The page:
There are many implications brought by the second law of thermodynamics. Each implication is essentially one way of explaining the same law of physics, albeit from a unique perspective.

  1. The arrow of time. For a closed system, heat transfers from the place where the temperature is higher to the place where the temperature is lower; until everywhere within the system shares the same temperature. Temperature is the measurement of average kinetic energy of the particles within the system, it’s statistical by nature. Such a process is non-reversible; thus implies the arrow of time.
  2. To remove heat from a non-closed system, an external work needs to be done. But for the larger overall closed system where a non-closed system is a part of, it basically follows the principle of equilibrium of heat transfer.
  3. The non-reversible of heat transfer process, that is, the arrow of time, also means that while four-momentum is generally conserved within a closed system; the usable energy can be used to do work is reduced over time.
  4. The reduction of usable energy within a closed system means that a machine of 100-percent efficiency of any kind could not exist.
  5. While commonly known as a form of energy, heat actually refers to the change of energy within a system; which is kinetic energy and potential energy of the particles, excluding rest energy. Potential energy is actually binding energy; within a bound system, the mass of the entire system is less than rest energy of each particle, such that external work is required to remove the binding; thus the total four-momenta within a closed system is always conserved. On the other hand, when each components are bound together to form a system, four-momenta would have escaped carried by particles of different kinds.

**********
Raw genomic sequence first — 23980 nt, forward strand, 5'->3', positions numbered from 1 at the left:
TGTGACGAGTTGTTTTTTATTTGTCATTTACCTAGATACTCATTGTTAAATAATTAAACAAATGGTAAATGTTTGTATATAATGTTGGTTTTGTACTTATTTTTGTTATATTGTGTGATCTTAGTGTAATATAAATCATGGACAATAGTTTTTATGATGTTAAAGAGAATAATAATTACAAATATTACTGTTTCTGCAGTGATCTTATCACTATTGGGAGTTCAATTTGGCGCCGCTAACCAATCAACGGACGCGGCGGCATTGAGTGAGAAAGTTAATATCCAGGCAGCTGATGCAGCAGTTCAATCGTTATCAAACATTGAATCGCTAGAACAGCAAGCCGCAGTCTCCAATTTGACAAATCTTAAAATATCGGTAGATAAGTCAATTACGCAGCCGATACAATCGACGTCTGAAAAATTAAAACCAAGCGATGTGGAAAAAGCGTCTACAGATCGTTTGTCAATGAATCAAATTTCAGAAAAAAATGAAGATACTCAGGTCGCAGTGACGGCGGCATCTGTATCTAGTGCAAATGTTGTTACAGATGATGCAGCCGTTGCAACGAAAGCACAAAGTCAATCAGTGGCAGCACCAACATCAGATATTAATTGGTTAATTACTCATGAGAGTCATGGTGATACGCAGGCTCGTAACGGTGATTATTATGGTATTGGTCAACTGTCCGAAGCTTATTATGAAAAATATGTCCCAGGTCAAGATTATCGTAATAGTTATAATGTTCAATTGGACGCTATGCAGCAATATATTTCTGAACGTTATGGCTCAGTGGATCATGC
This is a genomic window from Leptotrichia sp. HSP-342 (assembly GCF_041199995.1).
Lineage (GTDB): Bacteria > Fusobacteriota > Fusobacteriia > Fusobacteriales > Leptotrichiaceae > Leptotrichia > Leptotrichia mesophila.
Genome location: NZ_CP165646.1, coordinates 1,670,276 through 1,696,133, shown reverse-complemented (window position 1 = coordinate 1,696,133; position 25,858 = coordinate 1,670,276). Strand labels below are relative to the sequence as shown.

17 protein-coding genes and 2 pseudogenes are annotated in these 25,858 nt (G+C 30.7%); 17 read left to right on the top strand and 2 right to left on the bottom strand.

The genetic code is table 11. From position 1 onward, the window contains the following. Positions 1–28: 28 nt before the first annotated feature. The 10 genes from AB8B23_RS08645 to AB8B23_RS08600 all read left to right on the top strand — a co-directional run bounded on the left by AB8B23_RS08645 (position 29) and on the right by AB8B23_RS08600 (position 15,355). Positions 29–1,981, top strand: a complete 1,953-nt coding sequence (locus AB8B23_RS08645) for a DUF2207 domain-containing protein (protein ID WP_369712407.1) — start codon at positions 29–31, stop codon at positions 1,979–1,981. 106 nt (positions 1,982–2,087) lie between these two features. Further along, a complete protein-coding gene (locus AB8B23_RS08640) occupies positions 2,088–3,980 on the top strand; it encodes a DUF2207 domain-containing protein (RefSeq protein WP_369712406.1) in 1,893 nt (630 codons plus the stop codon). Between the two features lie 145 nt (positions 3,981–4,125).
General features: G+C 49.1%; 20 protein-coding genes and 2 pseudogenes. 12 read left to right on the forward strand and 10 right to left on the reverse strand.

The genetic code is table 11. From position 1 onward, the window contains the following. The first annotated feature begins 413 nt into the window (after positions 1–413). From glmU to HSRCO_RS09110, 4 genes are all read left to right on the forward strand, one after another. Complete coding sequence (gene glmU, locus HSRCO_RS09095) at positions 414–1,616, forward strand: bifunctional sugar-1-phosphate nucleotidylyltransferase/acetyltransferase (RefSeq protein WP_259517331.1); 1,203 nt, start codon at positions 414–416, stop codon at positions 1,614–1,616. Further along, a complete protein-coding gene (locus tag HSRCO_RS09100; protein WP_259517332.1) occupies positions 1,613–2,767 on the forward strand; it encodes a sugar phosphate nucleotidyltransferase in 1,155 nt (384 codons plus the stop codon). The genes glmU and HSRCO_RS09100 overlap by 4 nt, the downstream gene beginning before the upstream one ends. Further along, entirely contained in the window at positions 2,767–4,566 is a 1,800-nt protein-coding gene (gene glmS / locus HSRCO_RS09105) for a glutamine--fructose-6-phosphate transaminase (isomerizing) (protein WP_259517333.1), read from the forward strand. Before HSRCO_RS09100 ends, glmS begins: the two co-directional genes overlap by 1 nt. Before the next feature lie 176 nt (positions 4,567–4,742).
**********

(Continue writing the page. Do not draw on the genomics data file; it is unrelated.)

The above list is non-exhaustive. When it comes to microprocessor, higher performance means higher computing speed or ability to handle several tasks in a shorter time. The work done requires energy input. More work done within a given time means that more energy are consumed. That is basically what ‘performance’ of microprocessor means using scientific terms. The second law of thermodynamics excludes the possibility of 100% efficiency; which means more heat would be dissipated in higher-end microprocessor. That essentially means that a desktop-class microprocessor can never be “fan-less” or without some sort of “heat dissipation mechanism”. On the other hand, to reduce heat to minimum, the performance of a microprocessor has to be reduced; such that both energy consumption used to do work as well as generated heat could be reduced.

When it comes to performance of microprocessor, a smartphone is handicapped in several aspects:

  1. Battery. The energy source of smartphone is battery; which severely constrains the energy input. A much slower microprocessor is necessary for a smartphone to have adequate “battery life”; which translates into “how long you can use it on battery”. That is also one of the reasons why 64-bit microprocessor offers little advantage to smartphone; regardless of architecture, its computing is required to be slowed down.